Meet Immigrant Women Who Spoke Out About Sexual Abuse at Work
Maricruz Ladino (pictured), whose story is featured in "Rape in the Fields," is one of many women who say they have been sexually assaulted while working in America's fields, farms and factories. (Andrés Cediel)
This week, TIME magazine named as its 2017 Person of the Year “the silence breakers,” victims of workplace sexual assault and misconduct who in coming forward to share their stories have helped expose abuses in the highest levels of politics, media and entertainment, and sparked a national movement.
The women and men who have spoken out, TIME wrote, “have started a revolution of refusal, gathering strength by the day, and in the past two months alone, their collective anger has spurred immediate and shocking results: nearly every day, CEOs have been fired, moguls toppled, icons disgraced. In some cases, criminal charges have been brought.”
In the TIME report, actress Ashley Judd described her confusion about how to respond to a 1997 encounter with powerful movie magnate Harvey Weinstein.
“When movie stars don’t know where to go,” TIME wrote about Judd, “what hope is there for the rest of us? What hope is there for the janitor who’s being harassed by a co-worker but remains silent out of fear she’ll lose the job she needs to support her children?”
The investigations uncovered the hidden reality faced by immigrant women who pick, grow and handle the food we eat, and those in the janitorial industry who clean our malls, banks and places of work. Produced in collaboration with the Investigative Reporting Program at UC Berkeley, Univision, Reveal from The Center for Investigative Reporting and KQED, the films found that women in these sectors are particularly vulnerable to sexual violence, and that many dare not denounce their attackers for fear they’ll lose their jobs or be deported.
Despite those risks, women went on camera to break their silence.
First, in Rape on the Fields, several women shared allegations of abuse spanning from the almond groves of California’s Central Valley to the tomato fields of Florida — and the investigative team examined how both law enforcement and agribusiness itself have responded to the problem.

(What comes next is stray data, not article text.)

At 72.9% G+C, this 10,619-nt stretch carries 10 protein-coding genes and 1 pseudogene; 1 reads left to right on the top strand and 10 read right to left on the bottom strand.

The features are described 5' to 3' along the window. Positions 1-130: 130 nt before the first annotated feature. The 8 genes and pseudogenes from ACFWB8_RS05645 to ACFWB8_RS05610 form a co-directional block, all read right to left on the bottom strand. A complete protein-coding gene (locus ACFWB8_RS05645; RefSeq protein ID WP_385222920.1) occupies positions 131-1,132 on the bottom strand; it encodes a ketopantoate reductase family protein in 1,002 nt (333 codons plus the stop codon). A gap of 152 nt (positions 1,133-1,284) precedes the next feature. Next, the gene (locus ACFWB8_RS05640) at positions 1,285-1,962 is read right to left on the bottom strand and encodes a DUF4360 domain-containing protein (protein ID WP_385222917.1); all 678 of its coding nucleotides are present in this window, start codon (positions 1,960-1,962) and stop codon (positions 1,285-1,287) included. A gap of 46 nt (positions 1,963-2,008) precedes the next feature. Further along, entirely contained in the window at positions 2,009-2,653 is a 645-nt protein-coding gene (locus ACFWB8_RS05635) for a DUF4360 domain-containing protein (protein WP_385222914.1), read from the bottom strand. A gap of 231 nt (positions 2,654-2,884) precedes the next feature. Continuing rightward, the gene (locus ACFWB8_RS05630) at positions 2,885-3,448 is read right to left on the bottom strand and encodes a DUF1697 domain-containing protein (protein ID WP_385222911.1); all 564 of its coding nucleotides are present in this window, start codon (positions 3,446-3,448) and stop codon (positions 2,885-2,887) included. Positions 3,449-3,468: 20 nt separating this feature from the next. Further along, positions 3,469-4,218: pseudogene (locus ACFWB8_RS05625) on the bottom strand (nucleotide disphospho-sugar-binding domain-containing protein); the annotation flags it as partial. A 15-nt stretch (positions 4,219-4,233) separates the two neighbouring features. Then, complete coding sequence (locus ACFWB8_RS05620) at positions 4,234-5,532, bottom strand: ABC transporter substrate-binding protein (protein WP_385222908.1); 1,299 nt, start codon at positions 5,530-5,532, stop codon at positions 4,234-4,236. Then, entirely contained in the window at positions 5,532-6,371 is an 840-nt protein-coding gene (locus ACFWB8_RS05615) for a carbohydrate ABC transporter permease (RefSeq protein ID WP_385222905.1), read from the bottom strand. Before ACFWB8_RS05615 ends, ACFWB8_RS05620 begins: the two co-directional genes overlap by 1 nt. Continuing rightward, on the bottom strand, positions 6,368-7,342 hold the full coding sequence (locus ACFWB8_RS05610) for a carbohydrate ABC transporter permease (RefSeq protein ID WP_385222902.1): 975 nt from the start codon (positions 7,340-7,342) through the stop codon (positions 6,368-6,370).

“This type of thing did not only happen to me. It was happening to many, many more women,” farmworker Maricruz Ladino told the investigative team about her alleged abuse at the hands of a supervisor. “And if I stay quiet, then it is going to keep happening. That’s why I want to talk about it now, so that everybody can see themselves in me, so that they won’t stay quiet anymore.”
Two years later, in Rape on the Night Shift, female janitorial workers who say they have been sexually abused by their coworkers and supervisors spoke out about the steep price they’ve paid to keep their jobs and provide for their families. (An updated version of Rape on the Night Shift will air Tuesday, Jan. 16 on FRONTLINE.)
“I felt trapped in a world where I could not speak,” Leticia Zuniga, a night shift janitor, told the investigative team about her alleged assault by her manager. “More than anything, I thought about my kids. That’s why I endured so many awful things.”
To learn about why such cases are often difficult to prosecute — and how the government, businesses and law enforcement are responding to the problem — watch Rape in the Fields and Rape on the Night Shift below. And for more on the power dynamic at play in cases like Zuniga’s and Ladino’s, read CIR reporter Bernice Yeung’s recent story on the people #MeToo leaves behind.
Correction: An earlier version of this story incorrectly attributed a quotation from Time magazine to Ashley Judd.